U.S. Defense Secretary Robert Gates arrived in Afghanistan on Monday at a time of increased strain between Kabul and its Western backers and with important security transition milestones looming.

Gates, whose visit was not announced in advance, will meet President Hamid Karzai, who complained angrily last week after nine Afghan children were mistakenly killed by helicopters from the NATO-led force.

Karzai will soon unveil a timetable for the start of a handover of security responsibility from foreign forces to Afghans. The process is to begin in July and be complete by 2014. U.S. officials said it would be the focus of Gates's trip.

But civilian casualties have clouded the relationship and diverted attention from transition plans, with blunt exchanges between Karzai and U.S. leaders after a string of recent accidental killings.

Karzai said in a statement on Sunday that a rare and candid apology by General David Petraeus, commander of U.S. and NATO forces in Afghanistan, was not enough.

The boys were gunned down while collecting firewood in a volatile eastern province last Tuesday. U.S. President Barack Obama has expressed his deep regret.

At a meeting with security advisers on the eve of Gates's trip, at which Petraeus was present, Karzai said civilian casualties caused by foreign troops were no longer acceptable.

Petraeus again apologised for the killings, saying they were a great mistake, according to a statement released by the presidential palace.

Karzai in turn said that the apology was not enough and that civilian casualties caused by NATO-led forces were the main cause of strained relations between the United States and Afghanistan, the statement said.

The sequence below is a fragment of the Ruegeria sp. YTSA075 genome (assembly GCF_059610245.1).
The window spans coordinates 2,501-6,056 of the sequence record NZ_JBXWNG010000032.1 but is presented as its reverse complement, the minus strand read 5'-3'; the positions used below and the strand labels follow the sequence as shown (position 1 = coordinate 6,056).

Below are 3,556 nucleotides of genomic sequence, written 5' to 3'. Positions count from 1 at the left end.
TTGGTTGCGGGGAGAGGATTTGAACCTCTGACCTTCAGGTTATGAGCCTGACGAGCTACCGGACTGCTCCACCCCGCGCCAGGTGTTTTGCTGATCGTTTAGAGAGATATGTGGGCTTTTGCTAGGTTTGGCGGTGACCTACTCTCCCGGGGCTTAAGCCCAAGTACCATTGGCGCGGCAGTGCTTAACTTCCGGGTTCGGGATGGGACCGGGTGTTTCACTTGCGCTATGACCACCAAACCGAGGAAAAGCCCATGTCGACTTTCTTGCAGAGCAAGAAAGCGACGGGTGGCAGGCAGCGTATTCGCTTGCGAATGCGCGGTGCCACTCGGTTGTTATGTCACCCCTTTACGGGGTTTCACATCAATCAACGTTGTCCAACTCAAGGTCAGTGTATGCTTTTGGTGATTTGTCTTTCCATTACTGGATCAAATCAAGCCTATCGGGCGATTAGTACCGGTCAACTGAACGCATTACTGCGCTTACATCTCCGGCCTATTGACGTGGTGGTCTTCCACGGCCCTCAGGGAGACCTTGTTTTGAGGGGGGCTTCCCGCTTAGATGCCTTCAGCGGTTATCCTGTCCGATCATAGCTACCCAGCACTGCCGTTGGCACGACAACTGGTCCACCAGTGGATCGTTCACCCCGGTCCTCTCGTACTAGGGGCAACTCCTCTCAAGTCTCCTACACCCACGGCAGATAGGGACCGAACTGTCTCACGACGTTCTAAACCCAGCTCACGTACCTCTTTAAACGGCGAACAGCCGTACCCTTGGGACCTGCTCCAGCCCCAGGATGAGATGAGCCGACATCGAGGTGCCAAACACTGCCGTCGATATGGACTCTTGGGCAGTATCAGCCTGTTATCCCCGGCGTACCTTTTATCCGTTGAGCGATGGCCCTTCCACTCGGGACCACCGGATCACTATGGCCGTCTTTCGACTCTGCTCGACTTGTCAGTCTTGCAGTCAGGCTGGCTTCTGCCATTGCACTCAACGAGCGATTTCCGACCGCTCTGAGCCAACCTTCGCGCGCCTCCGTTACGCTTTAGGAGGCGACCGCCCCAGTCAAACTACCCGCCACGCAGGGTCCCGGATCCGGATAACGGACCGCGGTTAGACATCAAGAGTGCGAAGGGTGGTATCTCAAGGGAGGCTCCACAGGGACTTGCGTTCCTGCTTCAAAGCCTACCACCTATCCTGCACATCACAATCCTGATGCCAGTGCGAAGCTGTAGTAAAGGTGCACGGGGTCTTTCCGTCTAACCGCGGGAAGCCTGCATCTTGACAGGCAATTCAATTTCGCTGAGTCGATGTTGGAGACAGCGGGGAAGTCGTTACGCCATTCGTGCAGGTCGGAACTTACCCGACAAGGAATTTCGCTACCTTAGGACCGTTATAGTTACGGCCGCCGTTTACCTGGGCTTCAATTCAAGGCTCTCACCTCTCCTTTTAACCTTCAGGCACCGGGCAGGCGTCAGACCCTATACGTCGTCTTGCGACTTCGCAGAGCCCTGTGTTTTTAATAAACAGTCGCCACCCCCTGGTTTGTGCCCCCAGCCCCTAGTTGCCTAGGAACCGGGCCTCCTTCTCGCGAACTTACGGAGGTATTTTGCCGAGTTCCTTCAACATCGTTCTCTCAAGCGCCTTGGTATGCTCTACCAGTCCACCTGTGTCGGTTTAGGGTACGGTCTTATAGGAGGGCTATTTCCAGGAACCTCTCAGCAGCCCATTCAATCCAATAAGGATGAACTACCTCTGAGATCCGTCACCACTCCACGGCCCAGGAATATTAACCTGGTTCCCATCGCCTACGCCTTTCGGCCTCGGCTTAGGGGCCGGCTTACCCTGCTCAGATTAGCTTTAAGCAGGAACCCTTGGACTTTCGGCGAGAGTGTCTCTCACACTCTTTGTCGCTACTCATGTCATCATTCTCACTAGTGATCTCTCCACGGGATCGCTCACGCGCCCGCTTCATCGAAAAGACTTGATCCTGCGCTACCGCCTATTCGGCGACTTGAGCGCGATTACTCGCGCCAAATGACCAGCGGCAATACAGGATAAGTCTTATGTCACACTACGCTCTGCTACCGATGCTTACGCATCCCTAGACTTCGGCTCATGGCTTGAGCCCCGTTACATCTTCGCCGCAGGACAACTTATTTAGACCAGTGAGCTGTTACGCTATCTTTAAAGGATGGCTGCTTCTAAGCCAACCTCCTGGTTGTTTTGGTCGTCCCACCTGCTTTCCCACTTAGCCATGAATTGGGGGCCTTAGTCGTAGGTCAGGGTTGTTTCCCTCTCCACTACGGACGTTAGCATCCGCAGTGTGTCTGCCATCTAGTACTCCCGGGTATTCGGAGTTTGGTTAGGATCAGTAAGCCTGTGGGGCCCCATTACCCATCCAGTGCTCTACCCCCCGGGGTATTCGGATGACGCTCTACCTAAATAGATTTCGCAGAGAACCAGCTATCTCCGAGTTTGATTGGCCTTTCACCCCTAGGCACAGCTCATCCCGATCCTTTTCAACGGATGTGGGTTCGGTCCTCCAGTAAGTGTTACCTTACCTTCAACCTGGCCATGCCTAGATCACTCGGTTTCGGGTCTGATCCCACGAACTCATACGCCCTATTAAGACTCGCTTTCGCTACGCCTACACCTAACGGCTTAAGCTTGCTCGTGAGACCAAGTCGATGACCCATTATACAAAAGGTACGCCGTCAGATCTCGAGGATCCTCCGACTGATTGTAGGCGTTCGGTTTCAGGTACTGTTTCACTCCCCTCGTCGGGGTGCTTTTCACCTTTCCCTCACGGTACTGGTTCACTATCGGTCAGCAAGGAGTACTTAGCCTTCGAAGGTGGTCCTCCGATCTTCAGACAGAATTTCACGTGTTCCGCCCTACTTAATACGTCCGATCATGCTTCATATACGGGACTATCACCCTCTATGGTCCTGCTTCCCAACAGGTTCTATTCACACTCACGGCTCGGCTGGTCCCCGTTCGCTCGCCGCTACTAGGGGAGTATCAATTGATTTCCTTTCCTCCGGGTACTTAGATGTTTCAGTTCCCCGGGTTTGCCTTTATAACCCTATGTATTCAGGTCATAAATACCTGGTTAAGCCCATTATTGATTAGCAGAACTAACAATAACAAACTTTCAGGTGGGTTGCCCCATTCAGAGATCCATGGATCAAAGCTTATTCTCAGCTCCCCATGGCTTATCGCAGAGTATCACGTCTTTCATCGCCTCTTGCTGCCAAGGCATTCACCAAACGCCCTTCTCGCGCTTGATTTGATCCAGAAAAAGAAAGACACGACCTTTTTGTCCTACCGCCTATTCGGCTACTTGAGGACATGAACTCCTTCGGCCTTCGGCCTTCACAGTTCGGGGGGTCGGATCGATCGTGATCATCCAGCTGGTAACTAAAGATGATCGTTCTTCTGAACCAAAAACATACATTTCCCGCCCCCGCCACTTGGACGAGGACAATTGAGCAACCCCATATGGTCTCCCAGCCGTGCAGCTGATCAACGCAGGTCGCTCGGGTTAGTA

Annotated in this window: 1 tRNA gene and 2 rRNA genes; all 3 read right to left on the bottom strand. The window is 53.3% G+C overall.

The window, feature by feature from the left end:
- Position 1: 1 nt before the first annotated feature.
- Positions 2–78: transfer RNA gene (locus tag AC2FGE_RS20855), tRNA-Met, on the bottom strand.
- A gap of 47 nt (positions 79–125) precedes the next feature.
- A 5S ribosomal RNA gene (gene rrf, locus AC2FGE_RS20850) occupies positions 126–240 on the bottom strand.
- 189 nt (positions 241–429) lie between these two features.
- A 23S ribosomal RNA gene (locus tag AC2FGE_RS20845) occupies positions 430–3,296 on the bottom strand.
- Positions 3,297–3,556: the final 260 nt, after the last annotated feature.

Hundreds of Afghans chanting Death to America gathered in the capital on Sunday in protest. There have been at least four similar incidents, mainly in the east, in the past three weeks.


International concern over civilian casualties has grown, and the fallout from the recent incidents threatens to hamper peace and reconciliation efforts, with a gradual drawdown of the 150,000 foreign troops to begin in July.

U.S. and NATO leaders have agreed to Karzai's ambitious timetable for foreign combat troops to leave by 2014. Karzai will announce on March 21 where and when the district-by-district, province-by-province transition will begin.

A senior U.S. defence official, speaking on condition of anonymity, said NATO and Afghan forces were in the process of identifying provinces, districts and municipalities that were ready to be put formally under Afghan control, even if foreign forces remain close at hand.

Gates is expected to visit parts of southern and eastern Afghanistan, where NATO commanders say they have weakened the Taliban and created bubbles of security they hope to link up.

In 2010, violence hit its worst levels since the Taliban were toppled in late 2001, and bloodshed has spread out of Taliban strongholds in the south and east into previously quiet areas in the north and west.

NATO forces have also been unable to halt the flow of militants across the porous eastern border with Pakistan.

Two key metrics for the transition will be the readiness of Afghan security forces to take over and an expected spring offensive by the Taliban.

Obama, who sent an extra 30,000 troops to Afghanistan after he overhauled his Afghan strategy in late 2009, has promised to start bringing U.S. soldiers home in July.

But the Pentagon has so far been quiet on how many soldiers, and what kind, will start to be pulled out.